This hike was an extra-special opportunity. To see the elephant seals at Año Nuevo State Park during the December-March breeding season, it is necessary to sign up for a docent-led tour to the restricted-access portion of the Natural Preserve. As it turns out, one of my skating ladies group is a docent at Año Nuevo, and she had been able to reserve an after-hours tour slot for our group. So our tour took place in the late afternoon, and we were privileged to see a beautiful sunset as well as the elephant seals!
The trail from the Marine Education Center museum to the Nature Preserve Area Trailhead is open to the public (i.e., not yet in the restricted access area). Near the staging area there is a short trail out to a vista point. From here there is a great view of the beautiful shoreline of Año Nuevo Bay.
Only about a quarter of a mile inside the Preserve, one member of our group happened to notice a spider web backlit by the sun. Looking more closely, we saw that there were several – at least 4 in the picture – stretched out between branches of the shrub.
Almost immediately we were excited to have our first elephant seal sighting: a male right at the shoreline catching a few gentle waves.
As we continued walking toward Año Nuevo Point we had an almost continuous view of the shoreline and the mesmerizing waves. It was tempting to linger and enjoy this, but we were really there to see elephant seals.
We took a short loop slightly inland and saw a few more individual elephant seals near the trail. We could also hear sounds reminiscent of glugging drains, that our docent informed us were males doing some vocalizing. Shortly we climbed up a small sand dune, and suddenly there were hundreds of elephant seals before us on the beach!
The general impression was that all of the seals were just lying there, without doing anything or going anywhere. Indeed, according to our docent, a great deal of resting does take place while the seals are on land. They have swum some 2500 miles from their feeding grounds to come ashore here, where the females give birth and nurse pups and the adults mate for the next round. It takes a lot of energy for an elephant seal to move around on land, so they don’t move much. There is the occasional flick of sand, seen near the center of the above photo, to chase away insects or perhaps warn a persistent pup.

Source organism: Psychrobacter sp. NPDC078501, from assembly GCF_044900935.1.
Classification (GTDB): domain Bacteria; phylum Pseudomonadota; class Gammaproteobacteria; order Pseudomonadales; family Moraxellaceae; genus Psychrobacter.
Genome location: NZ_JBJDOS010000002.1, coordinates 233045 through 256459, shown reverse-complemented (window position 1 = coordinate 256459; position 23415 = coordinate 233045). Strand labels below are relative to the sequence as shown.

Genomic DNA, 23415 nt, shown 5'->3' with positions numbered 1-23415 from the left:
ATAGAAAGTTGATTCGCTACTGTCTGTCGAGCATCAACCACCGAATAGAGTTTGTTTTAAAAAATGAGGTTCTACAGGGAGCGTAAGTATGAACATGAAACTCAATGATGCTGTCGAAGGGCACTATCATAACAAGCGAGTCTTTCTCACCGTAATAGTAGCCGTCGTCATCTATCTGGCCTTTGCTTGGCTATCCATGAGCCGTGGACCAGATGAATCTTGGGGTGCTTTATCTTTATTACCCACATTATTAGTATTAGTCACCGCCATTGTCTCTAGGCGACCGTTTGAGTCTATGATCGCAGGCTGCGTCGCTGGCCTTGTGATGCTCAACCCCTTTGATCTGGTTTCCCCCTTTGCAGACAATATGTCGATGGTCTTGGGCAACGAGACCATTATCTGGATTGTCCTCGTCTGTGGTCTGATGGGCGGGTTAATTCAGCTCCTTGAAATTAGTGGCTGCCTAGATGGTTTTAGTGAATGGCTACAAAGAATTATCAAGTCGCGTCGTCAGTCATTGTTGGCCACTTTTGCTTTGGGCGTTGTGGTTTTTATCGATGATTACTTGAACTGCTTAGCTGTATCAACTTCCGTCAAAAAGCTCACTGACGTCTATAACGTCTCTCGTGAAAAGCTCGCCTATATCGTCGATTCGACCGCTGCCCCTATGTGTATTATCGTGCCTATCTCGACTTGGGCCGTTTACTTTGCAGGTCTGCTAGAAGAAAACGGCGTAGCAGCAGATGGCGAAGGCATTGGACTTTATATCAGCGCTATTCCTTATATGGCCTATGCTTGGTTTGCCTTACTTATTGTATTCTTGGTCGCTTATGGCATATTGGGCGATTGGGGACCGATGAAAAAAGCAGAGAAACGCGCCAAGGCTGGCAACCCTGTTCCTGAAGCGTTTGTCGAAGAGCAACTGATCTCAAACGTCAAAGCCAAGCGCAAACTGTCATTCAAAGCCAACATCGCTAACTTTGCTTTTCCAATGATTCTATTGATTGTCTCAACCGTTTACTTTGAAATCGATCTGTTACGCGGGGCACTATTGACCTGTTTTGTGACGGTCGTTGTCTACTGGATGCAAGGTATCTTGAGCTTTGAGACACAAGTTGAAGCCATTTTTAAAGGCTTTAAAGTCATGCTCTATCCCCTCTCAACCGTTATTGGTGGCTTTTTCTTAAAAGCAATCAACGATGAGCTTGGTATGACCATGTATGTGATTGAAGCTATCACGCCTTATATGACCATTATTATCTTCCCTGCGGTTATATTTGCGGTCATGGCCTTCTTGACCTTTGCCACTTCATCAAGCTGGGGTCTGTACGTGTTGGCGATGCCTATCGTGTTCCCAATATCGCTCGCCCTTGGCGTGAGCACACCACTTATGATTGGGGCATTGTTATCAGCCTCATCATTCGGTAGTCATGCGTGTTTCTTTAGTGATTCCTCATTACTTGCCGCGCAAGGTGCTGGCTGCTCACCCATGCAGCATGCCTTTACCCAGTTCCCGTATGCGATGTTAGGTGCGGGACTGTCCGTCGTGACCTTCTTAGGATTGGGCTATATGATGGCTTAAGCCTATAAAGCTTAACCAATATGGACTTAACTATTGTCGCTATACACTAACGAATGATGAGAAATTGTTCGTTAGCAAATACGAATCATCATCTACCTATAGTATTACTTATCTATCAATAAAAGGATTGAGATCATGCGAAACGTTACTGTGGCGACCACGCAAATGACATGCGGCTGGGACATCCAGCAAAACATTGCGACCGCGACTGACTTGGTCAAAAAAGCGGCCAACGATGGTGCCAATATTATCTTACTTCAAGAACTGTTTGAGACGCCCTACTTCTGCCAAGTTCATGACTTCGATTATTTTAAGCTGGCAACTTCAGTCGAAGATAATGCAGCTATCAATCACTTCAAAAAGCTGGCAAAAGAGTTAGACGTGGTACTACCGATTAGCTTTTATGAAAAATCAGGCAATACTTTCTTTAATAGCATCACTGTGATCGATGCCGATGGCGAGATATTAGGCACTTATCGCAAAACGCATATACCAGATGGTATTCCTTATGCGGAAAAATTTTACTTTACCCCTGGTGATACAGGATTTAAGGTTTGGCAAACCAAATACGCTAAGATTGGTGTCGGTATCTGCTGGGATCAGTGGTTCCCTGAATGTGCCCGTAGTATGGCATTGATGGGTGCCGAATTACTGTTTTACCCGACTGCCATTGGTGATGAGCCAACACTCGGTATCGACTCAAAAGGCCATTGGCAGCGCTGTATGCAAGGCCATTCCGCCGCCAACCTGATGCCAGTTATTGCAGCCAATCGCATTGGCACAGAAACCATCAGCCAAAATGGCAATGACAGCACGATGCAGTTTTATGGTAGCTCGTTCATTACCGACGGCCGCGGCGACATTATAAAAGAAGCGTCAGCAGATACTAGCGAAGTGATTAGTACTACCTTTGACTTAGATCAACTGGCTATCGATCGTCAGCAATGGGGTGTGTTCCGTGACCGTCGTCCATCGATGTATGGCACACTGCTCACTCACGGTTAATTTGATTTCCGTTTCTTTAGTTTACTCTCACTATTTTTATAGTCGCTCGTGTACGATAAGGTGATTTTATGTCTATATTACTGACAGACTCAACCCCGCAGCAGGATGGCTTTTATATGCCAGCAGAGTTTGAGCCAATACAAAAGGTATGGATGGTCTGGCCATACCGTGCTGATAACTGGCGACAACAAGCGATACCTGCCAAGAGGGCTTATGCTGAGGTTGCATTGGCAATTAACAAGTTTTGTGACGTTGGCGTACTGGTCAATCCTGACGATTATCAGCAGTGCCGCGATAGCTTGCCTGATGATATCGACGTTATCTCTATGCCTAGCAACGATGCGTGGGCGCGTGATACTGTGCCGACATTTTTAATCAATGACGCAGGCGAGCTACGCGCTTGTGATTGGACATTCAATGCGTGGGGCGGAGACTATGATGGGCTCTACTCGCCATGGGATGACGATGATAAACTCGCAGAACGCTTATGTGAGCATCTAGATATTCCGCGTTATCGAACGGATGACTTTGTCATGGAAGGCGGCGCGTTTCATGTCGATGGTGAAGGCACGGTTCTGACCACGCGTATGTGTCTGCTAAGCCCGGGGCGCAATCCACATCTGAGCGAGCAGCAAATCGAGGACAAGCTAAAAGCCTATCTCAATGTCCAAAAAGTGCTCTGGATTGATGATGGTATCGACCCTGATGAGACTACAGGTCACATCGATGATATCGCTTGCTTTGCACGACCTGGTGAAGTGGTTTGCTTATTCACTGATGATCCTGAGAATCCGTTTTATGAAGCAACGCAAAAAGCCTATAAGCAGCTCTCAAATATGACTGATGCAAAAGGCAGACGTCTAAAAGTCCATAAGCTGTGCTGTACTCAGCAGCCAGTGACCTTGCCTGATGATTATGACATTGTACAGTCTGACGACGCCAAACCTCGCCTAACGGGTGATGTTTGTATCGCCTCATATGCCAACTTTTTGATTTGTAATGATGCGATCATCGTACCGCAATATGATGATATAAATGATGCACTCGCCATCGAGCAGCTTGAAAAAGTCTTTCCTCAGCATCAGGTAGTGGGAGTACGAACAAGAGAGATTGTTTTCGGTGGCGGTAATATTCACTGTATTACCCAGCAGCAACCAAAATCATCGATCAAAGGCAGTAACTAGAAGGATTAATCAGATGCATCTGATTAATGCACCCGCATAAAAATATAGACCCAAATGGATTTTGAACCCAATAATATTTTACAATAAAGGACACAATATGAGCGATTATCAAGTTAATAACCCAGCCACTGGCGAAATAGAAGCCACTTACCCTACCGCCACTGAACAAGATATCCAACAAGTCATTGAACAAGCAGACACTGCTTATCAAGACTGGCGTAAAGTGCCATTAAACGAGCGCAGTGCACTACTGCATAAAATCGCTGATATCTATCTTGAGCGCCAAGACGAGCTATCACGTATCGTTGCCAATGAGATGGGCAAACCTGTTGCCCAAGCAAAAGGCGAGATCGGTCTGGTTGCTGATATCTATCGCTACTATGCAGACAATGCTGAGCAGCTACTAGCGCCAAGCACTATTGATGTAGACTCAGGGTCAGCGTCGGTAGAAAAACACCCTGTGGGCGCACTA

This group of females was quite close to our viewing location. I watched them off and on quite a bit, and happened to capture a picture as of one of them appeared to be scratching an itch. This lasted just a few seconds, and then all was quiet for many more minutes.
Pups nurse voraciously, growing from ~75 pounds at birth to ~250 pounds within a month. Virtually any time can be lunch time, and the females do not appear to awaken for this activity (note two nursing pups at the left of this picture).
If a pup gets separated from its mother, it can be a problem. This pup was moving around a group of females who seemed to be ignoring it, and our docent commented that the pup looked like it might be in trouble.
Only males have the distinctive noses that give elephant seals their name. People can estimate the age of a male by the size of his nose. Here are a couple of specimens.
Male elephant seals are large, weighing up to 5,000 pounds. They do not eat while they are on land, and any activities consume a lot of energy. Every so often one will suddenly lift his head, awkwardly hump forward perhaps a body length, and just as suddenly return to a fully prone position. This entire sequence lasts only a few seconds. Sometimes, with or without forward motion, the male will vocalize while his head is up.
Because our tour slot was after regular hours, we were fortunate to be able to continue watching the elephant seals as the sun went down. This sequence of pictures was taken over a span of about 12 minutes, during which we started walking back to the trailhead.
About a half mile offshore is Año Nuevo Island, which housed a lighthouse station and lighthouse from about 1872 to 1948. Since then the former keeper’s residence has been maintained in a state of “arrested decay,” according to the Park’s information pamphlet.
This was a wonderful walking tour with beautiful weather and good friends. The elephant seals were amazing, and it was a fascinating opportunity to observe them from a relatively close vantage point.